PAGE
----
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Move over Socks: the Clintons acquire a First Dog

It's been a bad winter for First Cats. No sooner has Humphrey been booted out of Number 10, than it is revealed that his American opposite number, Socks, will have to share the White House with a DOG.

Washington is abuzz with the news that the Clintons have decided on the addition to their household of a three-month old puppy.

Said animal, a chocolate-brown labrador-retriever cross, was taken to visit his new owners for their approval last week, spent half an hour undergoing the presidential-compatibility test on the White House lawn, and was then immediately whisked away for training.

The First Dog obedience course, according to the White House, will not - at least in the first instance - be about retrieving President Clinton's golf balls, but rather more basic: "like not on the Oval Office rug', said a White House spokesman.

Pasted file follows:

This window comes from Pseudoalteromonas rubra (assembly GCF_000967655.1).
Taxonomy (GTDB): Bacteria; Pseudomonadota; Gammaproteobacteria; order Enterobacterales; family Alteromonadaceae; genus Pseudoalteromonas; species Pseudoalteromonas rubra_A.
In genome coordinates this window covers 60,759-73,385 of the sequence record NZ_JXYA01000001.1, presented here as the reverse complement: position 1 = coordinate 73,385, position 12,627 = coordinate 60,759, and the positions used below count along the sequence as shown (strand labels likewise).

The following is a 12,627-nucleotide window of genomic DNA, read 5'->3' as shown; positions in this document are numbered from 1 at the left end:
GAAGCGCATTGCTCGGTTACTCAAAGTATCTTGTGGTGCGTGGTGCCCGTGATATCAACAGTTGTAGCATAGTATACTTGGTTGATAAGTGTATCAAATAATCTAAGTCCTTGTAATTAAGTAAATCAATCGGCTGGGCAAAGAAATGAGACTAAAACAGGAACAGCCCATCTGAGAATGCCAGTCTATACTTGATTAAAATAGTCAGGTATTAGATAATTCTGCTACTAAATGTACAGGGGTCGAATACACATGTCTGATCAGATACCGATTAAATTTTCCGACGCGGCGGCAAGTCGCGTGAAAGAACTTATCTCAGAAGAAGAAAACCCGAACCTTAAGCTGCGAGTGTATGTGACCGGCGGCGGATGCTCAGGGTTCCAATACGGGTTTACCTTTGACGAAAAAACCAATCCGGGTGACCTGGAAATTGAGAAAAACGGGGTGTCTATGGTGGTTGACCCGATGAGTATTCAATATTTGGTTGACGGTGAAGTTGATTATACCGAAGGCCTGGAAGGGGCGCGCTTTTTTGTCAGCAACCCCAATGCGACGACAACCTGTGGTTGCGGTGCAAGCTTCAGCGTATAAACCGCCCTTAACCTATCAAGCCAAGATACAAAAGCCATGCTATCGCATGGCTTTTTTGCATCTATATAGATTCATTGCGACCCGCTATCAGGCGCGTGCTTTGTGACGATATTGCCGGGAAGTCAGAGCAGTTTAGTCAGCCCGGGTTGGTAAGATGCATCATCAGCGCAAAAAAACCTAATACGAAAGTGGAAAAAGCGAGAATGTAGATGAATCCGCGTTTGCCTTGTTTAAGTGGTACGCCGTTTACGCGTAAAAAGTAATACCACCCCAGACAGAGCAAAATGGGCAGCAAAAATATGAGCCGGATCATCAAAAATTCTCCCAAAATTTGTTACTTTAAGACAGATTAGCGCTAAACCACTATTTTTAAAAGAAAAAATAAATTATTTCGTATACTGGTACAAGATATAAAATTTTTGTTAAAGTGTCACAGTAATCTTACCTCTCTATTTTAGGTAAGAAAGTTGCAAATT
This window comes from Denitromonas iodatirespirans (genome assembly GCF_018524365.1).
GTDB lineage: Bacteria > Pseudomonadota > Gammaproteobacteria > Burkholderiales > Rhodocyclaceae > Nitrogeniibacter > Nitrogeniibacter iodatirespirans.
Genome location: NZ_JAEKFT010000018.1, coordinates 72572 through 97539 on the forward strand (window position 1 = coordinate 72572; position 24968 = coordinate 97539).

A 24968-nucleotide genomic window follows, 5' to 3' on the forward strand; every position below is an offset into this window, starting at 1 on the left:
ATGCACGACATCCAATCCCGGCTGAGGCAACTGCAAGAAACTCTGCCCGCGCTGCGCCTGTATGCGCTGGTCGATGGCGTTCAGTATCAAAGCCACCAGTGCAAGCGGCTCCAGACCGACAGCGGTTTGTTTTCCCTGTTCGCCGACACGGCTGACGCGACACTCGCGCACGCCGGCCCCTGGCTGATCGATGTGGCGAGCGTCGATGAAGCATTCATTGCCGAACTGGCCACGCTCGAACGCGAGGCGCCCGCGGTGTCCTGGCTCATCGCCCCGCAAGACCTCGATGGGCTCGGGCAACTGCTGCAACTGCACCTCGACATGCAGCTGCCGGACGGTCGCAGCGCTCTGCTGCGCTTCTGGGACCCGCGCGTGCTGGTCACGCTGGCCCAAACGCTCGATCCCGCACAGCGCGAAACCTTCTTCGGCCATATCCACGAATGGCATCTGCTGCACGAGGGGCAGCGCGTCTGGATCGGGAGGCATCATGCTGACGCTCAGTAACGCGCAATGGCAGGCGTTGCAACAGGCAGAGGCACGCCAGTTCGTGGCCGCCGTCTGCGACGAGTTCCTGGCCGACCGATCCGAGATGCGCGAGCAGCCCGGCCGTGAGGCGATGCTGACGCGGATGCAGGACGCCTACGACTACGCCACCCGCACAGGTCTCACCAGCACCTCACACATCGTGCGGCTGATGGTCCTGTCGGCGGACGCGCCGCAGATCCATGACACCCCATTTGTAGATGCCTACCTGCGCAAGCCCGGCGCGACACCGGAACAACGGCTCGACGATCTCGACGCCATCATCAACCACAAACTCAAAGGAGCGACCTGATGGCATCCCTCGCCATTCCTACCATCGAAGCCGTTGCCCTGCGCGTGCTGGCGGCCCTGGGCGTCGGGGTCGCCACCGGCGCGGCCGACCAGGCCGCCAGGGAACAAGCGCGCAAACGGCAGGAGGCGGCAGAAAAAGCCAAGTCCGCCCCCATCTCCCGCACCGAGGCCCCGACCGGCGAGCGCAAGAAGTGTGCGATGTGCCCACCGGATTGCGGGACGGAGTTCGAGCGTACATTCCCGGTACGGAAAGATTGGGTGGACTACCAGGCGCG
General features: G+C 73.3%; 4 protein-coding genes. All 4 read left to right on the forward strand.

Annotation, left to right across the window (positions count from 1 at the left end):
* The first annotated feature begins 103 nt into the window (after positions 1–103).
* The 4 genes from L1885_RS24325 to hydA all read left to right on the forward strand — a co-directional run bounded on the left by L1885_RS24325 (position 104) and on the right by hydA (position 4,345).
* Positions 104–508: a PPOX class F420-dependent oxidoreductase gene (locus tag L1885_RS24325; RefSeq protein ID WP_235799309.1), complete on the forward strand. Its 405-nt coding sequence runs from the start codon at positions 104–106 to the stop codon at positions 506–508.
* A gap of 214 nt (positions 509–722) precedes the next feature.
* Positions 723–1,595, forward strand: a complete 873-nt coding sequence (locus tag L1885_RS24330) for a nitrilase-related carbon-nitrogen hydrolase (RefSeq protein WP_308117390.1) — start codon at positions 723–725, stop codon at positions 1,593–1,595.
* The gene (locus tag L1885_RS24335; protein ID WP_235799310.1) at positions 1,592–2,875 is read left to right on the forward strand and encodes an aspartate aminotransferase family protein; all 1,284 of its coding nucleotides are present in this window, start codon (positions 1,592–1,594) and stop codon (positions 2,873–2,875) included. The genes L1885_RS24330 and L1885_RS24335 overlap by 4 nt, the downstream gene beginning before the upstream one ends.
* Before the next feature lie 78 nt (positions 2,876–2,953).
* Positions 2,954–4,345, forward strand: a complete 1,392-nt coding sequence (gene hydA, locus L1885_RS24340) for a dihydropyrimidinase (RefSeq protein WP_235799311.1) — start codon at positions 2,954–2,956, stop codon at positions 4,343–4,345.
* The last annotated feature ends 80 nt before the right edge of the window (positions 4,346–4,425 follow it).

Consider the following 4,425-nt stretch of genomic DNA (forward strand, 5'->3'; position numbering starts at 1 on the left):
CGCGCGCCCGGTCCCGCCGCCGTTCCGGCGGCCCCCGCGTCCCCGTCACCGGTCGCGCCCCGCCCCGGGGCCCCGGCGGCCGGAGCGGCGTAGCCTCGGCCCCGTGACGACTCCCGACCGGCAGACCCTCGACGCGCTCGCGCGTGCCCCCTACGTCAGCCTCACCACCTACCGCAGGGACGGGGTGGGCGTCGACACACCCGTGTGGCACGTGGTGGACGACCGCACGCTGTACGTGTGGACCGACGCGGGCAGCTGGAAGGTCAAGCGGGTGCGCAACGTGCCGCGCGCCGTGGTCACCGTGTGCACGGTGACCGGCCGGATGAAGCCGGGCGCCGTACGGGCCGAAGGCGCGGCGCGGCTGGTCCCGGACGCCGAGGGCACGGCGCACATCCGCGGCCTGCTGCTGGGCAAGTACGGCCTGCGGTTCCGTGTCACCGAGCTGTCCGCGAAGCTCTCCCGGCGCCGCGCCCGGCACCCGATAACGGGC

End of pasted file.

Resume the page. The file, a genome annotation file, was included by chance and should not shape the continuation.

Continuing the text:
The arrival of the dog - as yet unnamed - will allow President Clinton to claim his place in a long line of White House dog-owners.

His four predecessors all had dogs - George Bush's late lamented spaniel, Millie, was the most recent First Dog. A First Cat was something of a departure.

In gossip-ridden Washington views differ about the reasons for the new arrival. Are the President and Mrs Clinton pining for their daughter, Chelsea - now in her first year at Stanford University in California - so much that they need another focus for their affections?

Has Chelsea's departure left Socks without a patron sufficiently powerful to protect his interests?

Is the President feeling his age to the point where he is giving up jogging for dog-walking?

Or is he so fed up with his security detail that he is considering alternatives?

The favoured explanation is that the rarefied world of Washington politics and Hillary's whistle-stop world tours may finally be getting to him.

Much quoted over the weekend has been President Harry Truman's quip: "If you need a friend in Washington, get a dog." Well, he just did.

-- Mary Dejevsky